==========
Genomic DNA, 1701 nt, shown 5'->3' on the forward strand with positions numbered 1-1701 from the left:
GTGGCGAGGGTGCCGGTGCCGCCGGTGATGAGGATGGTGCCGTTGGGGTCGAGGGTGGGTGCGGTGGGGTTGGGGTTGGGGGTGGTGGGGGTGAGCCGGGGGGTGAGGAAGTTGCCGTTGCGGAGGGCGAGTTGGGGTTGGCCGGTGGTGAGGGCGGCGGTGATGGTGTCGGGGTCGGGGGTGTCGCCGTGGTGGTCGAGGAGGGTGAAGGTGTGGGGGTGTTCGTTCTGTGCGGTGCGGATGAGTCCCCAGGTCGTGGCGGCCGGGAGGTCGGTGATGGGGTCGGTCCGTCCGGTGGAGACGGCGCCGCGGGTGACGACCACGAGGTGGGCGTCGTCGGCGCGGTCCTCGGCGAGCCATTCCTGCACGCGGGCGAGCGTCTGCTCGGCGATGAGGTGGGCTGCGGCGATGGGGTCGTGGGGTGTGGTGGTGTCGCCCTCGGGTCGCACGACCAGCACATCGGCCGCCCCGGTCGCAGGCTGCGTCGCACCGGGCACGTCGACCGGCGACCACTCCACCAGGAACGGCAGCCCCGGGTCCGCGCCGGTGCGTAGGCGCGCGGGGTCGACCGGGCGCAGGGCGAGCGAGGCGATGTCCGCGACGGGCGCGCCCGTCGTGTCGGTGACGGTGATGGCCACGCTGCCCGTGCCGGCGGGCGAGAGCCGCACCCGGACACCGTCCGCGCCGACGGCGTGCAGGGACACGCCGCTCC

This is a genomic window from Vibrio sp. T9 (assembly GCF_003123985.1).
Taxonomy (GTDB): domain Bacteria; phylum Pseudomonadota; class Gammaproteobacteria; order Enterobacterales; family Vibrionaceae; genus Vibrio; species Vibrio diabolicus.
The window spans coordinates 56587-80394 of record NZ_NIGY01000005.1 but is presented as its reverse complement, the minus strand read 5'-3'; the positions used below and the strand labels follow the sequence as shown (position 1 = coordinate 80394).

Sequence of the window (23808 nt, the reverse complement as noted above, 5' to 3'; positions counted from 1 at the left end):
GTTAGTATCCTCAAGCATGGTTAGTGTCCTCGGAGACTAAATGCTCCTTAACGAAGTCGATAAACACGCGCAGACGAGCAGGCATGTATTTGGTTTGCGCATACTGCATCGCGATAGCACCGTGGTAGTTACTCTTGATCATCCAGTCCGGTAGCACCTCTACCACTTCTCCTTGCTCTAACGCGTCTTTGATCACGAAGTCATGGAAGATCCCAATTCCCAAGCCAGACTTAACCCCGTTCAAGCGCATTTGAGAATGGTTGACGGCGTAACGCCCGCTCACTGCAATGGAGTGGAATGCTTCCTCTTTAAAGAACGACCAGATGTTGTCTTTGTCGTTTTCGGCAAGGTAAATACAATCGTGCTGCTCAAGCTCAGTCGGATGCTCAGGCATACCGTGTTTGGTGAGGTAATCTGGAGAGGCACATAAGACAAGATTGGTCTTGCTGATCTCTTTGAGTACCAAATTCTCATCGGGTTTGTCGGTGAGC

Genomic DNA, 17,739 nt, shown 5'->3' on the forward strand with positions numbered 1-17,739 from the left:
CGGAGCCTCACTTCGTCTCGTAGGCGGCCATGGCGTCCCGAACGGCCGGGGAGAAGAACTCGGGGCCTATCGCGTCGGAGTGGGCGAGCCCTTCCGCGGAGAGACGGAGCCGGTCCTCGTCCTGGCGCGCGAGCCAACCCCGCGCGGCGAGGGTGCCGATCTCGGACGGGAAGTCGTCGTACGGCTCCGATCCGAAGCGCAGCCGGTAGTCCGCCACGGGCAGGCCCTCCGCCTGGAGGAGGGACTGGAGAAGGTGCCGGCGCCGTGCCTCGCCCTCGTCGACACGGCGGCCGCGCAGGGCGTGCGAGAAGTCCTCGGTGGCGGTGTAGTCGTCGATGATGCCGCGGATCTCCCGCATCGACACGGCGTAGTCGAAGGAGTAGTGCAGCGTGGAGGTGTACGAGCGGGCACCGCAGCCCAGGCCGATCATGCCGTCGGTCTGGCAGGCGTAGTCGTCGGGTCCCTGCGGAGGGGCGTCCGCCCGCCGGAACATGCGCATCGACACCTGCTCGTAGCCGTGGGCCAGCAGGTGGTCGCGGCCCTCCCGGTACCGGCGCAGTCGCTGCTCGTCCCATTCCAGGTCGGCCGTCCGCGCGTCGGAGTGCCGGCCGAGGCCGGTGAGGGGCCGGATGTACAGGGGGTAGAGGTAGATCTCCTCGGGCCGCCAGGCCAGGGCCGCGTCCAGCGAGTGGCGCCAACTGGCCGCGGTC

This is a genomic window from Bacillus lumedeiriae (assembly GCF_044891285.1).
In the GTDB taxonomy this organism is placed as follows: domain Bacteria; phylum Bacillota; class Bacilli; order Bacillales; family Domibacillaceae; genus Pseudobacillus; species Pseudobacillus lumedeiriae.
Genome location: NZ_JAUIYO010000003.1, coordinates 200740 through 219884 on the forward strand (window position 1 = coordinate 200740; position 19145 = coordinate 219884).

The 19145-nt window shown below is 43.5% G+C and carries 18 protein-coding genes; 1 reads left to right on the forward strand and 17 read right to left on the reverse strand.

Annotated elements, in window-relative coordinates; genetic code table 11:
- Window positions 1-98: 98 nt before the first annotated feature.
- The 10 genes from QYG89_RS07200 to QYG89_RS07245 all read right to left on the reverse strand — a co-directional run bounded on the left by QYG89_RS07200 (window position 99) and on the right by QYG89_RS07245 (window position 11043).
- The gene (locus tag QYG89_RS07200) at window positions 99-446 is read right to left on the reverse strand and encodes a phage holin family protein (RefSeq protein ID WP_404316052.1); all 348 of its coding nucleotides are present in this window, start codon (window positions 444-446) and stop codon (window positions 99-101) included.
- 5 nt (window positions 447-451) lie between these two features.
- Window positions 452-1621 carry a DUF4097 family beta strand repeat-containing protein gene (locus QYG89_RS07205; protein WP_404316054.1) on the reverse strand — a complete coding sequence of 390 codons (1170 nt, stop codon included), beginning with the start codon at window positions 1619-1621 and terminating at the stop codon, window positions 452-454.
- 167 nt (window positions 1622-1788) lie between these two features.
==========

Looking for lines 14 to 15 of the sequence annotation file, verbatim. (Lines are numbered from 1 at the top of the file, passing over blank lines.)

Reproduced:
Annotated elements, in window-relative coordinates; genetic code table 11:
- Window positions 1-98: 98 nt before the first annotated feature.